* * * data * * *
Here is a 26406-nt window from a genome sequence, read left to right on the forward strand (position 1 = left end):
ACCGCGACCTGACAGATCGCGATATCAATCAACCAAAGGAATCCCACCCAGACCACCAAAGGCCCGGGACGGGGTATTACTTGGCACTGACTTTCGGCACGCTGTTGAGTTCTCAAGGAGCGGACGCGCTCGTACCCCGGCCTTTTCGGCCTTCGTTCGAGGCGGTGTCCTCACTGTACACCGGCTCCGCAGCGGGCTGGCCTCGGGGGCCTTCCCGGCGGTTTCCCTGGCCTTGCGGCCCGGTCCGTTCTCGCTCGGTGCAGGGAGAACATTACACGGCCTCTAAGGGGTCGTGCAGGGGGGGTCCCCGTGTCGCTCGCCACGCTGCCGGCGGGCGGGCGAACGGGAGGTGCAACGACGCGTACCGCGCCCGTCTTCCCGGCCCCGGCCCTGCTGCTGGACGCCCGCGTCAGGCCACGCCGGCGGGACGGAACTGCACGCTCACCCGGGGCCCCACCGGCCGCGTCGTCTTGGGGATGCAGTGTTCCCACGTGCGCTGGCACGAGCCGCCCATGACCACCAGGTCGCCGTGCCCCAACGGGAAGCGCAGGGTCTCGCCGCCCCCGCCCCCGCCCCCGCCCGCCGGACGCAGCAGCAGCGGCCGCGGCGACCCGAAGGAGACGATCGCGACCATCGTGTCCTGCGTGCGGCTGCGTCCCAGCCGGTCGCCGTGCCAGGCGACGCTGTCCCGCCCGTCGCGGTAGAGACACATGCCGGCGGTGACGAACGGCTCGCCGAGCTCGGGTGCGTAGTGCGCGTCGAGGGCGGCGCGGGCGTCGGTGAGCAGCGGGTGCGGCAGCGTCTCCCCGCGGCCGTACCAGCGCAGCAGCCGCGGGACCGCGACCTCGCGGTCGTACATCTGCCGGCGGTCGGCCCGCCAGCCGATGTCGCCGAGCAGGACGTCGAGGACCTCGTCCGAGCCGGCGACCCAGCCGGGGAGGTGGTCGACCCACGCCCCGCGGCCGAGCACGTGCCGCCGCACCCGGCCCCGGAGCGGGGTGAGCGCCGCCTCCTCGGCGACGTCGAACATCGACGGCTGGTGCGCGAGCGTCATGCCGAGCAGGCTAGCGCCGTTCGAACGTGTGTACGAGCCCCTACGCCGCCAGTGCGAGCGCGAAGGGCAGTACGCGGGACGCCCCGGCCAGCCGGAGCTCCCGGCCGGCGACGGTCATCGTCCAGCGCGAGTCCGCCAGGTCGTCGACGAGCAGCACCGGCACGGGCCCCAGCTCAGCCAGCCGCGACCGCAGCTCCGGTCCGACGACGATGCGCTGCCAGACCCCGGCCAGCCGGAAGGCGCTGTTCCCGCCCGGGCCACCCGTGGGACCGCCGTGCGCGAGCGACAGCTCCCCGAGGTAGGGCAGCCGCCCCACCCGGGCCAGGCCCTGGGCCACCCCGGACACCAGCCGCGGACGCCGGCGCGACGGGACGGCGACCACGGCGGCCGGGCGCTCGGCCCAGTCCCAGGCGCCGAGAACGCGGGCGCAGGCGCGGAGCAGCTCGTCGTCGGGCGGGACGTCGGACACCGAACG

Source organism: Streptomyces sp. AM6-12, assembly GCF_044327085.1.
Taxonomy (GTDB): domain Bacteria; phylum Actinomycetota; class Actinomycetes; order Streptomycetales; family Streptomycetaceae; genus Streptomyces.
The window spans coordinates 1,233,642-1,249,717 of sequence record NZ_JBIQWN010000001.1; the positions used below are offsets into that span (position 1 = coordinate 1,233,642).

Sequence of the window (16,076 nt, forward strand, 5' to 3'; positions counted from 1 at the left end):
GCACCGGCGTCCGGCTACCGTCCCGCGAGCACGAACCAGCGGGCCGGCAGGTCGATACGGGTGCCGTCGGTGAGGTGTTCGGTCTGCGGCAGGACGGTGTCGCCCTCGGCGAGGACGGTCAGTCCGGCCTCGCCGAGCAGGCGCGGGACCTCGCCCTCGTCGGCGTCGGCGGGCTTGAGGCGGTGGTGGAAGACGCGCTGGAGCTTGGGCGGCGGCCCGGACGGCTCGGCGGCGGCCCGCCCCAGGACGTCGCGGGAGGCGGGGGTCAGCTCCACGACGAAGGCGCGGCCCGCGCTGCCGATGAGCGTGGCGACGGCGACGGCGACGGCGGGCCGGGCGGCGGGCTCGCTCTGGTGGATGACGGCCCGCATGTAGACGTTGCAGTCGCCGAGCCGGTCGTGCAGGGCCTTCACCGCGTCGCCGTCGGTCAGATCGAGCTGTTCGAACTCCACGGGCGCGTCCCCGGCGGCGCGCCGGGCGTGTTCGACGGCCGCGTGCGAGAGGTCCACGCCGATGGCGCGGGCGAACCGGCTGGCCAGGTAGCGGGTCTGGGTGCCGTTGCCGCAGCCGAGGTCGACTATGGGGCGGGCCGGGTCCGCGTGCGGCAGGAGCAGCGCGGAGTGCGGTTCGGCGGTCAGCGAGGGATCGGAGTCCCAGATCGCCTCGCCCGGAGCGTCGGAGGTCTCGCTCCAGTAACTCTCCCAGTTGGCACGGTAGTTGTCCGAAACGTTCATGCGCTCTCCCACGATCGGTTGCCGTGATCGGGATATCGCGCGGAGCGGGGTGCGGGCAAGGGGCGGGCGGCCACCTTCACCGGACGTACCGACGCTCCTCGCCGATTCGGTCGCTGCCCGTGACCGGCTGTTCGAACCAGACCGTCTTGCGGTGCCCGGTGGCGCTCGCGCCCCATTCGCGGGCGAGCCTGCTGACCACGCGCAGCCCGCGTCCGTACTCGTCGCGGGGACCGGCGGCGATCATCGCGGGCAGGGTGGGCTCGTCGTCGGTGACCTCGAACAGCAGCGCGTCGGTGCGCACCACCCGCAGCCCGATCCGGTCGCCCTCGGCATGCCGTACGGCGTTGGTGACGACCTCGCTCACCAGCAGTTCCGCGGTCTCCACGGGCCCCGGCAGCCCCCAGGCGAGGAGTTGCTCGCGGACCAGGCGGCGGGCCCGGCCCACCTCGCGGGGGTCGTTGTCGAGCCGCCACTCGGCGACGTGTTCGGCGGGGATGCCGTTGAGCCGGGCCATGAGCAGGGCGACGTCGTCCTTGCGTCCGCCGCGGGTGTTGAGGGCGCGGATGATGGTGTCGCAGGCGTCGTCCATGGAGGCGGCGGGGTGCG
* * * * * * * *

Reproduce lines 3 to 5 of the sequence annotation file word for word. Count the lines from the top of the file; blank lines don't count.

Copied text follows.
Source organism: Streptomyces sp. AM6-12, assembly GCF_044327085.1.
Taxonomy (GTDB): domain Bacteria; phylum Actinomycetota; class Actinomycetes; order Streptomycetales; family Streptomycetaceae; genus Streptomyces.
The window spans coordinates 1,233,642-1,249,717 of sequence record NZ_JBIQWN010000001.1; the positions used below are offsets into that span (position 1 = coordinate 1,233,642).